While Google is currently in the spotlight over antitrust concerns in other parts of the globe, Canada's Competition Bureau has announced it has dropped its investigation into the company's search practices. Specifically, the Competition Bureau says that it found no reason to believe Google manipulates search results to stifle competition.

Canada's antitrust watchdog drops investigation into Google

From the report (via Re/Code)

Although Google frequently makes changes to the algorithm it uses to rank search results, evidence obtained over the course of the investigation indicates that Google's changes are generally made to improve user experiences. For example, Google takes steps to demote websites that attempt to artificially increase their ranking in the search results independent of the quality or relevancy of their content. The Bureau did not find adequate evidence to support the conclusion that Google's changes to its search results were intended to exclude rivals in Canada.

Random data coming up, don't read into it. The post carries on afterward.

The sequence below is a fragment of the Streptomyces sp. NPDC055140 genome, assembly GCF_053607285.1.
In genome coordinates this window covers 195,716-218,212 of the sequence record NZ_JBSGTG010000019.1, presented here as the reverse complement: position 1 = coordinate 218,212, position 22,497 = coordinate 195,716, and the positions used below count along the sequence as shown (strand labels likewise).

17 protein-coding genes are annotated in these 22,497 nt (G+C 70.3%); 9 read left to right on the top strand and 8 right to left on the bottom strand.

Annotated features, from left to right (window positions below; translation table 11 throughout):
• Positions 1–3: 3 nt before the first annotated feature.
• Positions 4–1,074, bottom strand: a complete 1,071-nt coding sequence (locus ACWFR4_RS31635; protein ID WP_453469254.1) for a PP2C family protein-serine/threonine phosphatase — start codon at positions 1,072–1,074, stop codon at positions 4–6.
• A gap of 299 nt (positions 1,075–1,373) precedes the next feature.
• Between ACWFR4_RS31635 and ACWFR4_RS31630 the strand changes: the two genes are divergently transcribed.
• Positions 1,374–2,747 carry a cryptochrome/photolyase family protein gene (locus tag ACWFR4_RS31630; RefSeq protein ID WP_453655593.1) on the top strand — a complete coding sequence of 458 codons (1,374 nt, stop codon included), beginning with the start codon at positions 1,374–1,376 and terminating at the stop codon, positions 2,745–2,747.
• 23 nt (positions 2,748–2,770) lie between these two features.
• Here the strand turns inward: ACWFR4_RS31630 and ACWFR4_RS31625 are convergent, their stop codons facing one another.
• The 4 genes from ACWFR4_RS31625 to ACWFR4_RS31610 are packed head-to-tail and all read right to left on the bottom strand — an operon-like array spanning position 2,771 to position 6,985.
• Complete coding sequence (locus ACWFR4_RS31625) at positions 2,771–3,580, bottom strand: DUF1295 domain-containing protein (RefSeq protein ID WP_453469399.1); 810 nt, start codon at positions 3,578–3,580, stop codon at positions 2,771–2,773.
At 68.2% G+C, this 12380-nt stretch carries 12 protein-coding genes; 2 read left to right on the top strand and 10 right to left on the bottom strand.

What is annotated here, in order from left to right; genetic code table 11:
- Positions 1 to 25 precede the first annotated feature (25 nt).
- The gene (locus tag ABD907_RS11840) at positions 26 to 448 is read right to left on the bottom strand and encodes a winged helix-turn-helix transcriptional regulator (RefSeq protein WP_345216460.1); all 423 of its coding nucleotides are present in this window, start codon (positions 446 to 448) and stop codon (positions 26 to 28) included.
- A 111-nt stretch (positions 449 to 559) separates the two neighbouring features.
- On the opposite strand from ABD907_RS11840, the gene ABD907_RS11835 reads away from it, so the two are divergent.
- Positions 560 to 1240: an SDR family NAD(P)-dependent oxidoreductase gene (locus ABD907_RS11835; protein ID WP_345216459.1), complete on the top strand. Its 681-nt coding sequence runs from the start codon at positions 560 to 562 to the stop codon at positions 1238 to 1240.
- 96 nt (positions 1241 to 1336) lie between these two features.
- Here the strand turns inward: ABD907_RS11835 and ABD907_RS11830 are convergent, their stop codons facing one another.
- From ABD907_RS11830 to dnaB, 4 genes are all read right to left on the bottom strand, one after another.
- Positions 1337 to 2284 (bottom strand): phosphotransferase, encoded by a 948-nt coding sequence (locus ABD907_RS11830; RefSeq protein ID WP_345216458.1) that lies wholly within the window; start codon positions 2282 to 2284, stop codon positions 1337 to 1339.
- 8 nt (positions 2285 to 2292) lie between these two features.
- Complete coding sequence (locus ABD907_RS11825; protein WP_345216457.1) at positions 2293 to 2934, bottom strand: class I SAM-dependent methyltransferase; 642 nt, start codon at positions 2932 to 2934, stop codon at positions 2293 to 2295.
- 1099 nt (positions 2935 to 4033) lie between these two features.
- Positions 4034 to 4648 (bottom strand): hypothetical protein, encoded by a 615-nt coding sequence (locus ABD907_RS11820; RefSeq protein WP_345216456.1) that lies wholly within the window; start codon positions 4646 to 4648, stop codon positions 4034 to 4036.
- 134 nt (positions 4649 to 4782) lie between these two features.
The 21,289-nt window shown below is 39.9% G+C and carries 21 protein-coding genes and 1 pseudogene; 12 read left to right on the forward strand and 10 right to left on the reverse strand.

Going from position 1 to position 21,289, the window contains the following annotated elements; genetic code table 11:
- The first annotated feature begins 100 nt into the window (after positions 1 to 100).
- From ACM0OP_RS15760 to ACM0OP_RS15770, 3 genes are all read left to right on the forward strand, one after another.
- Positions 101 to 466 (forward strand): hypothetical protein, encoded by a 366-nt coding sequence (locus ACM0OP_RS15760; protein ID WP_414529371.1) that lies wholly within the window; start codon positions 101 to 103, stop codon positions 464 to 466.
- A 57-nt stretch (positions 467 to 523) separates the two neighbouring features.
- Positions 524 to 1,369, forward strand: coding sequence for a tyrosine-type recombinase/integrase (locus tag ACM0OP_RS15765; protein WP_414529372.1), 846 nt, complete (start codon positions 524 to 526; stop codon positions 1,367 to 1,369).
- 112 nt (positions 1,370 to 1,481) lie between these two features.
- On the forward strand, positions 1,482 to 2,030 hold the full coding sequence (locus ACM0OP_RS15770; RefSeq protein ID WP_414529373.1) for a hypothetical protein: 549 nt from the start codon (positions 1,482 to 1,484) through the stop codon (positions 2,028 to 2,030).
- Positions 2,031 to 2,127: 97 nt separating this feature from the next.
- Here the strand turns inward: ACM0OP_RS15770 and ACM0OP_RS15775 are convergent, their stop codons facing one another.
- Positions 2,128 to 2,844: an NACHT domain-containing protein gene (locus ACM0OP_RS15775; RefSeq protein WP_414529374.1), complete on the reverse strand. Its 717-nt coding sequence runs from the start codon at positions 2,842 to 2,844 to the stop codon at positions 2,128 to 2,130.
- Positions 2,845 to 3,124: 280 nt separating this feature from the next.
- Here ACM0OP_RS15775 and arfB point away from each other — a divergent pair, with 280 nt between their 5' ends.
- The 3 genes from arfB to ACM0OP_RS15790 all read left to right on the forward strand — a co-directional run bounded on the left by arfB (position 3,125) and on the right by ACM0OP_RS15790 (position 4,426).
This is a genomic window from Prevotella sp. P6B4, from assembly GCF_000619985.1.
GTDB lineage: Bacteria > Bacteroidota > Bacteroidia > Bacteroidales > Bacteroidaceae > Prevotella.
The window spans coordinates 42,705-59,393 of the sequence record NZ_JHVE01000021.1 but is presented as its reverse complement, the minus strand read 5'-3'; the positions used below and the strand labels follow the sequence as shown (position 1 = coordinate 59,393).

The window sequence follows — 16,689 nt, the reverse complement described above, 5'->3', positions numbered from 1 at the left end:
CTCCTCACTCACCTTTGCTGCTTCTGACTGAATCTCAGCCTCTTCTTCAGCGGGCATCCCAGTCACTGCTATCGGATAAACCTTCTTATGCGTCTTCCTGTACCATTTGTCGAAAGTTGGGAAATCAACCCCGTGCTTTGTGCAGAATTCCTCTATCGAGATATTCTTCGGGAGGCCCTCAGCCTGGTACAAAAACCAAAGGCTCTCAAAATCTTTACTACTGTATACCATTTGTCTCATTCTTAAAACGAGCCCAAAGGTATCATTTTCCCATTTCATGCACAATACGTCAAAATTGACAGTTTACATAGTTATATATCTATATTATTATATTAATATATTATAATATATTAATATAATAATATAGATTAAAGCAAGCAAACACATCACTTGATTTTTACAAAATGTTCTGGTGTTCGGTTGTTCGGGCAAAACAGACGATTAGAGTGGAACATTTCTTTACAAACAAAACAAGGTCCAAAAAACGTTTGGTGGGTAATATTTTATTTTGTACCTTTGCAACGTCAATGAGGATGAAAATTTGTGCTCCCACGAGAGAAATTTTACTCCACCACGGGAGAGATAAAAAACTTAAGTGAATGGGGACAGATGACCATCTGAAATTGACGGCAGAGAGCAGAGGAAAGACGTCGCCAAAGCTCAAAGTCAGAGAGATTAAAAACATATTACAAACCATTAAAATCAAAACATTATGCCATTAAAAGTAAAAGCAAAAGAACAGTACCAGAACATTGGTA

Following a three-year investigation, the win comes at a good time for Google. Though not related to search, it is expected that the European Union will soon level charges against Google over bundling apps and services with Android. That's in addition to the charges leveled by the EU in early 2015 over Google's comparison shopping offering.